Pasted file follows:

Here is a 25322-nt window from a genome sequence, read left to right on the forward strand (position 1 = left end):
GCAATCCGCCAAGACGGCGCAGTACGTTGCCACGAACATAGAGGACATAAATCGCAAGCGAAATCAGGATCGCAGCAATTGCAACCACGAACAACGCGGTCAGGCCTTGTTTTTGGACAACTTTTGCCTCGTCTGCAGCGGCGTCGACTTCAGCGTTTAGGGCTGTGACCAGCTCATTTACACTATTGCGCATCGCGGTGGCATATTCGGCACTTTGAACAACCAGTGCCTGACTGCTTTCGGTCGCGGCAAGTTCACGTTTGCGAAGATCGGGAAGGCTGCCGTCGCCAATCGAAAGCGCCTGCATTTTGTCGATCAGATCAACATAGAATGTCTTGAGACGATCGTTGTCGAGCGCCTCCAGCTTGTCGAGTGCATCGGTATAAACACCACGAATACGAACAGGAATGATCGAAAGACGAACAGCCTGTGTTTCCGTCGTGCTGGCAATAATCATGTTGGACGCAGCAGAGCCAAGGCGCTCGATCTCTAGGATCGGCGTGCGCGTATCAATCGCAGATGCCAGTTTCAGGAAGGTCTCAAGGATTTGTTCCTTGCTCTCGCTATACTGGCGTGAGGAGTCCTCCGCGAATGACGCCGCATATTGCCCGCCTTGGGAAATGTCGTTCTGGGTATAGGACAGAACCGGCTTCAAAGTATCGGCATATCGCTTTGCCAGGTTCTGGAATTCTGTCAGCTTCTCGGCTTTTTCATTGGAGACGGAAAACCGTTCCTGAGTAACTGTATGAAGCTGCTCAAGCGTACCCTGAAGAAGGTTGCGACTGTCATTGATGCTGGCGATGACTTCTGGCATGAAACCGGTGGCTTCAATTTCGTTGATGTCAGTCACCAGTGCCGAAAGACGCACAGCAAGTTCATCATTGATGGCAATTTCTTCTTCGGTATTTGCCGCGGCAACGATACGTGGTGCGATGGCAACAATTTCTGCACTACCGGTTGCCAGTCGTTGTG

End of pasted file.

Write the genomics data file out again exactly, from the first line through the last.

Here is a 25322-nt window from a genome sequence, read left to right on the forward strand (position 1 = left end):
GCAATCCGCCAAGACGGCGCAGTACGTTGCCACGAACATAGAGGACATAAATCGCAAGCGAAATCAGGATCGCAGCAATTGCAACCACGAACAACGCGGTCAGGCCTTGTTTTTGGACAACTTTTGCCTCGTCTGCAGCGGCGTCGACTTCAGCGTTTAGGGCTGTGACCAGCTCATTTACACTATTGCGCATCGCGGTGGCATATTCGGCACTTTGAACAACCAGTGCCTGACTGCTTTCGGTCGCGGCAAGTTCACGTTTGCGAAGATCGGGAAGGCTGCCGTCGCCAATCGAAAGCGCCTGCATTTTGTCGATCAGATCAACATAGAATGTCTTGAGACGATCGTTGTCGAGCGCCTCCAGCTTGTCGAGTGCATCGGTATAAACACCACGAATACGAACAGGAATGATCGAAAGACGAACAGCCTGTGTTTCCGTCGTGCTGGCAATAATCATGTTGGACGCAGCAGAGCCAAGGCGCTCGATCTCTAGGATCGGCGTGCGCGTATCAATCGCAGATGCCAGTTTCAGGAAGGTCTCAAGGATTTGTTCCTTGCTCTCGCTATACTGGCGTGAGGAGTCCTCCGCGAATGACGCCGCATATTGCCCGCCTTGGGAAATGTCGTTCTGGGTATAGGACAGAACCGGCTTCAAAGTATCGGCATATCGCTTTGCCAGGTTCTGGAATTCTGTCAGCTTCTCGGCTTTTTCATTGGAGACGGAAAACCGTTCCTGAGTAACTGTATGAAGCTGCTCAAGCGTACCCTGAAGAAGGTTGCGACTGTCATTGATGCTGGCGATGACTTCTGGCATGAAACCGGTGGCTTCAATTTCGTTGATGTCAGTCACCAGTGCCGAAAGACGCACAGCAAGTTCATCATTGATGGCAATTTCTTCTTCGGTATTTGCCGCGGCAACGATACGTGGTGCGATGGCAACAATTTCTGCACTACCGGTTGCCAGTCGTTGTG